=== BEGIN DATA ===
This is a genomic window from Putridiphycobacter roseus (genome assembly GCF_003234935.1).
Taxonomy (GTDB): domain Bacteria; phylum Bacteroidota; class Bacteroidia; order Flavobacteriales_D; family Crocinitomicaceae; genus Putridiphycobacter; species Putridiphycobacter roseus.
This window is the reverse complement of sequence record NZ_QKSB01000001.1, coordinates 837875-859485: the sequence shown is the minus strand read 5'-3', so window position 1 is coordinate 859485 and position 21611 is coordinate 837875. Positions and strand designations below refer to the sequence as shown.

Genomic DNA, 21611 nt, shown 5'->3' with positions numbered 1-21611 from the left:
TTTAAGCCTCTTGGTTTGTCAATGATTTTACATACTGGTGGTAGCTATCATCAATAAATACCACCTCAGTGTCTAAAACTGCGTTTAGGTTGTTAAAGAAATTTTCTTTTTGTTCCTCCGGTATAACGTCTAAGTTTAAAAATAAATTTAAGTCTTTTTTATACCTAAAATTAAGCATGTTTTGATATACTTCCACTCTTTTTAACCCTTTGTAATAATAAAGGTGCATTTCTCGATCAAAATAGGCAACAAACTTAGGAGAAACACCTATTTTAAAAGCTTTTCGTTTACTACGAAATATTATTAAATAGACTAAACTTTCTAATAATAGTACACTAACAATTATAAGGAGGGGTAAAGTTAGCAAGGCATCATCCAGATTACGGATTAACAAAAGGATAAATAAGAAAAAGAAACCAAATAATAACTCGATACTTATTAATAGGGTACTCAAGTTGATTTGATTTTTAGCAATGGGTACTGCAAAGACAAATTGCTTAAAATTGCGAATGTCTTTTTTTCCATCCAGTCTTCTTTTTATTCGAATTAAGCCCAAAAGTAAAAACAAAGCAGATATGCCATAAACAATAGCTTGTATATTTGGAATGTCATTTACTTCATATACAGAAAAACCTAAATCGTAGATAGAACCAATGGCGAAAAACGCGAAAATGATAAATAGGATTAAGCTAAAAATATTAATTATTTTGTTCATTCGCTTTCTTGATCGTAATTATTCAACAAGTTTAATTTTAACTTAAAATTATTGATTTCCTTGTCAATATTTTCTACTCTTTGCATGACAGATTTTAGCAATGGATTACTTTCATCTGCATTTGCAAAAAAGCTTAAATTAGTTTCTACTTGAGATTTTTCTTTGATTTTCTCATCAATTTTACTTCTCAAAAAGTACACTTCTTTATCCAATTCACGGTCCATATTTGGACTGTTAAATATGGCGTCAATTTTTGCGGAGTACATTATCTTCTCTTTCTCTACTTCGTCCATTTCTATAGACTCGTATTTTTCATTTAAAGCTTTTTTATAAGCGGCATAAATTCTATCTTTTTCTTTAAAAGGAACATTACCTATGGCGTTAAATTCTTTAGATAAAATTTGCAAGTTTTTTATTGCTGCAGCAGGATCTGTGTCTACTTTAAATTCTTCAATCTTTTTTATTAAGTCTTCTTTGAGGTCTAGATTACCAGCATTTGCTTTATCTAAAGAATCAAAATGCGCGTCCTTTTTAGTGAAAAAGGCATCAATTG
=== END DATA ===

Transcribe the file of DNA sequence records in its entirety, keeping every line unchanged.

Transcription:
This is a genomic window from Putridiphycobacter roseus (genome assembly GCF_003234935.1).
Taxonomy (GTDB): domain Bacteria; phylum Bacteroidota; class Bacteroidia; order Flavobacteriales_D; family Crocinitomicaceae; genus Putridiphycobacter; species Putridiphycobacter roseus.
This window is the reverse complement of sequence record NZ_QKSB01000001.1, coordinates 837875-859485: the sequence shown is the minus strand read 5'-3', so window position 1 is coordinate 859485 and position 21611 is coordinate 837875. Positions and strand designations below refer to the sequence as shown.

Genomic DNA, 21611 nt, shown 5'->3' with positions numbered 1-21611 from the left:
TTTAAGCCTCTTGGTTTGTCAATGATTTTACATACTGGTGGTAGCTATCATCAATAAATACCACCTCAGTGTCTAAAACTGCGTTTAGGTTGTTAAAGAAATTTTCTTTTTGTTCCTCCGGTATAACGTCTAAGTTTAAAAATAAATTTAAGTCTTTTTTATACCTAAAATTAAGCATGTTTTGATATACTTCCACTCTTTTTAACCCTTTGTAATAATAAAGGTGCATTTCTCGATCAAAATAGGCAACAAACTTAGGAGAAACACCTATTTTAAAAGCTTTTCGTTTACTACGAAATATTATTAAATAGACTAAACTTTCTAATAATAGTACACTAACAATTATAAGGAGGGGTAAAGTTAGCAAGGCATCATCCAGATTACGGATTAACAAAAGGATAAATAAGAAAAAGAAACCAAATAATAACTCGATACTTATTAATAGGGTACTCAAGTTGATTTGATTTTTAGCAATGGGTACTGCAAAGACAAATTGCTTAAAATTGCGAATGTCTTTTTTTCCATCCAGTCTTCTTTTTATTCGAATTAAGCCCAAAAGTAAAAACAAAGCAGATATGCCATAAACAATAGCTTGTATATTTGGAATGTCATTTACTTCATATACAGAAAAACCTAAATCGTAGATAGAACCAATGGCGAAAAACGCGAAAATGATAAATAGGATTAAGCTAAAAATATTAATTATTTTGTTCATTCGCTTTCTTGATCGTAATTATTCAACAAGTTTAATTTTAACTTAAAATTATTGATTTCCTTGTCAATATTTTCTACTCTTTGCATGACAGATTTTAGCAATGGATTACTTTCATCTGCATTTGCAAAAAAGCTTAAATTAGTTTCTACTTGAGATTTTTCTTTGATTTTCTCATCAATTTTACTTCTCAAAAAGTACACTTCTTTATCCAATTCACGGTCCATATTTGGACTGTTAAATATGGCGTCAATTTTTGCGGAGTACATTATCTTCTCTTTCTCTACTTCGTCCATTTCTATAGACTCGTATTTTTCATTTAAAGCTTTTTTATAAGCGGCATAAATTCTATCTTTTTCTTTAAAAGGAACATTACCTATGGCGTTAAATTCTTTAGATAAAATTTGCAAGTTTTTTATTGCTGCAGCAGGATCTGTGTCTACTTTAAATTCTTCAATCTTTTTTATTAAGTCTTCTTTGAGGTCTAGATTACCAGCATTTGCTTTATCTAAAGAATCAAAATGCGCGTCCTTTTTAGTGAAAAAGGCATCAATTG